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Comparison of the prevalence of antibiotic-resistant Escherichia coli isolates from commercial-layer and free-range chickens in Arusha district, Tanzania

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dc.contributor.author Rugumisa, Bernadether T.
dc.contributor.author Call, Douglas R.
dc.contributor.author Mwanyika, Gaspary O.
dc.contributor.author Subbiah, Murugan
dc.contributor.author Buza, Joram
dc.date.accessioned 2019-10-07T11:28:27Z
dc.date.available 2019-10-07T11:28:27Z
dc.date.issued 2016-09-14
dc.identifier.issn 1996-0808
dc.identifier.uri DOI: 10.5897/AJMR2016.8251
dc.identifier.uri http://dspace.nm-aist.ac.tz/handle/123456789/457
dc.description Research Article published African Journal of Microbiology Research Vol. 10(34), 14 September 2016 en_US
dc.description.abstract The antibiotic susceptibility of fecal Escherichia coli isolates from commercial-layer and free-range chickens in Arusha district, Tanzania were compared. All the chickens were raised by individual households, but commercial-layer chickens were purchased from commercial vendors, whereas no systematic breeding system was used to produce free-range chickens. A total of 1,800 E. coli isolates (1,200 from commercial-layer chickens and 600 from free-range chickens) were tested for susceptibility to 11 antibiotics by breakpoint assays. All E. coli isolates were susceptible to gentamicin, ceftazidime and cefotaxime. Isolates from commercial-layer chickens had a high prevalence of resistance (32.4- 74.5%) for amoxicillin, ampicillin, ciprofloxacin, tetracycline, streptomycin, trimethoprim and sulfamethoxazole, while the prevalence of resistance to these antibiotics was lower (7-31.5%) for freerange chickens (P<0.05). Both groups had a similar prevalence of resistance to chloramphenicol (1.17- 1.5%; P>0.05). For antibiotic resistant strains, 64.1 and 91.5% of free-range and commercial-layer isolates, respectively, were resistant to ≥ 2 antibiotics. Commercial-layer chickens harbored significantly more resistant E. coli isolates (P<0.001) than free-range chickens, consistent with more exposure to antibiotics when compared with free-range chickens. Efforts should be directed towards motivating household owners to limit the use of antibiotics when they are investing in these breeds. en_US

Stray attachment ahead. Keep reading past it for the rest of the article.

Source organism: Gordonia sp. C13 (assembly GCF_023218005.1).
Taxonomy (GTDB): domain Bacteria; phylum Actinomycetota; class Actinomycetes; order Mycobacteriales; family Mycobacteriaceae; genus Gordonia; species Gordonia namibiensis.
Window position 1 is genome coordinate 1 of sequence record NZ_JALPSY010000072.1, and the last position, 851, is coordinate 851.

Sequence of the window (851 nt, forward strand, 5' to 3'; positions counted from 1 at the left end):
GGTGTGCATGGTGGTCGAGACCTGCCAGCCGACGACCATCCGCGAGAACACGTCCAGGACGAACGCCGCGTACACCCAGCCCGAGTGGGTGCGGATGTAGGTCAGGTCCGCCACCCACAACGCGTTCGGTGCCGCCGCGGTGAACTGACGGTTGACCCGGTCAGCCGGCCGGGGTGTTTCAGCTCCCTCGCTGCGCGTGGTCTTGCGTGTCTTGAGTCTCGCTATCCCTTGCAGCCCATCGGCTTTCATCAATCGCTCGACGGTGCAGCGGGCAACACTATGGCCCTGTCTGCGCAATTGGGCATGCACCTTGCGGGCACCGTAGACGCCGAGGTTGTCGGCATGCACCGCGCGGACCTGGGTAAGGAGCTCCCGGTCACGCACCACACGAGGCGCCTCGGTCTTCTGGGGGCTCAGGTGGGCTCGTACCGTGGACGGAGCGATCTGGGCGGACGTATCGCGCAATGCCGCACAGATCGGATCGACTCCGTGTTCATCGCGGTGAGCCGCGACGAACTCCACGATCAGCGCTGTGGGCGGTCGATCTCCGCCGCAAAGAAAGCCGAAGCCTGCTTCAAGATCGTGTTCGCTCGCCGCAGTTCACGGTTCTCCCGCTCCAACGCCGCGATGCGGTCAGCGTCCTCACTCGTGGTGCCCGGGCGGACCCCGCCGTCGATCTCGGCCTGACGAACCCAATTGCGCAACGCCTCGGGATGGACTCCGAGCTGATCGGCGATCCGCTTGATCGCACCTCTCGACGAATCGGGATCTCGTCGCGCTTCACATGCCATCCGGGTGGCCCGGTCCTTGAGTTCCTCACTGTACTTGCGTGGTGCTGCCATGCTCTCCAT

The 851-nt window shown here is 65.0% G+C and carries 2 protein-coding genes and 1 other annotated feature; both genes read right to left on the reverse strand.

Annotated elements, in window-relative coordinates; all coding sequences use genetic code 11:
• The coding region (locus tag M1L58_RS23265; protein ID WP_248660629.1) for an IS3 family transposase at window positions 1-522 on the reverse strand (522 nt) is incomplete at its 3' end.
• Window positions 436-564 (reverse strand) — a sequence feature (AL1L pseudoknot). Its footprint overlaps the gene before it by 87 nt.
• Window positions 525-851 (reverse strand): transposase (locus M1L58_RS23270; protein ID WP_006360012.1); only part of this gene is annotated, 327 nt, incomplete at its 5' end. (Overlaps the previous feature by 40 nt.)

dc.language.iso en en_US
dc.publisher African Journal of Microbiology Research en_US
dc.subject Antibiotic resistance en_US
dc.subject commercial-layer en_US
dc.subject Escherichia coli en_US
dc.subject free-range en_US
dc.title Comparison of the prevalence of antibiotic-resistant Escherichia coli isolates from commercial-layer and free-range chickens in Arusha district, Tanzania en_US
dc.type Article en_US


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